Prior to enrollment of the first subject, each examiner was taught the technique of AusP as described by Guarino (Fig 1). Briefly, the patient sat with the examiner behind or on either side of the patient. Before examination, the patient was told to cough to clear retained secretions and then breathe normally. The examiner then directly percussed over the manubrium by tapping lighdy with the distal phalanx of the index or middle finger of one hand while listening with the diaphragm piece applied by the other hand to the posterior chest wall. Percussion was applied with equal intensity over the same area of the manubrium while the stethoscope explored both lung fields to detect differences in sound transmission. It was applied alternately on one side of the chest and then the other in the same horizontal plane and at corresponding anatomic areas from apex to base, to provide comparison of sound transmission between the two sides. The stethoscope was then applied with the same technique over the paravertebralareas to detect possible mediastinal and hilar masses.
In healthy patients there should be no difference between the two sides in transmission of sound vibrations; an abnormality is detected by change in quality, pitch, duration, or intensity. Dullness to AusP was not graded, but results of each lung examination were described as normal, abnormal, or equivocal.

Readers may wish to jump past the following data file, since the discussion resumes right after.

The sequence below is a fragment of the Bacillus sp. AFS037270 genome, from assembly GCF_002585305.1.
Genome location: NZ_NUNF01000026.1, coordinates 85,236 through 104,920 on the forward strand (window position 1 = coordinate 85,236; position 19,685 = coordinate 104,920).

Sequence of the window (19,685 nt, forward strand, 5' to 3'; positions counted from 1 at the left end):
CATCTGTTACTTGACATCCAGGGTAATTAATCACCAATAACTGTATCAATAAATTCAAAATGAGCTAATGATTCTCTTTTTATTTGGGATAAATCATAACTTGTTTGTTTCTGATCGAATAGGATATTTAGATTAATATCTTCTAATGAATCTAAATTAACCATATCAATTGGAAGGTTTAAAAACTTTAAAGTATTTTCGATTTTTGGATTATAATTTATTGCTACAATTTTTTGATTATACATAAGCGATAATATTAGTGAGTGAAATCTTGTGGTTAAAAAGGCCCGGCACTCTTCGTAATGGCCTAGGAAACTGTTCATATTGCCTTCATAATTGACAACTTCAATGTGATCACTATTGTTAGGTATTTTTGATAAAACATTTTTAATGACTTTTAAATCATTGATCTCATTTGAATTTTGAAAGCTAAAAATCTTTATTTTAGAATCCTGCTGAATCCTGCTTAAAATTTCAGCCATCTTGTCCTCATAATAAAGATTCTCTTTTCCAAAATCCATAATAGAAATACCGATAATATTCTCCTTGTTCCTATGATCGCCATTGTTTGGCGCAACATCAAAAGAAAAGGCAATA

The techniques of indirect percussion and auscultation as described by DeGowin and DeGowin were also used. Voice sounds were not elicited during the ConA examination. Results of percussion and auscultatory examinations were also described as normal, abnormal, or equivocal. Specific findings of rales, rhonchi, and wheezes were noted during auscultatory examination. A single radiologist, unaware of the physical examination findings, evaluated all radiographs. Right and left lungs were treated independently. These findings were compared with the official written radiology report and if compatible, were used as the final readings. If there were discrepancies, a third radiologist was consulted as an arbitrator. Chest radiographs of each lung and mediastinum were evaluated independently of the clinical history and were reported as normal, abnormal or equivocal. Specific radiologic findings were also noted.
Figure 1. Auscultatory percussion of the lungs, as described by Guarino.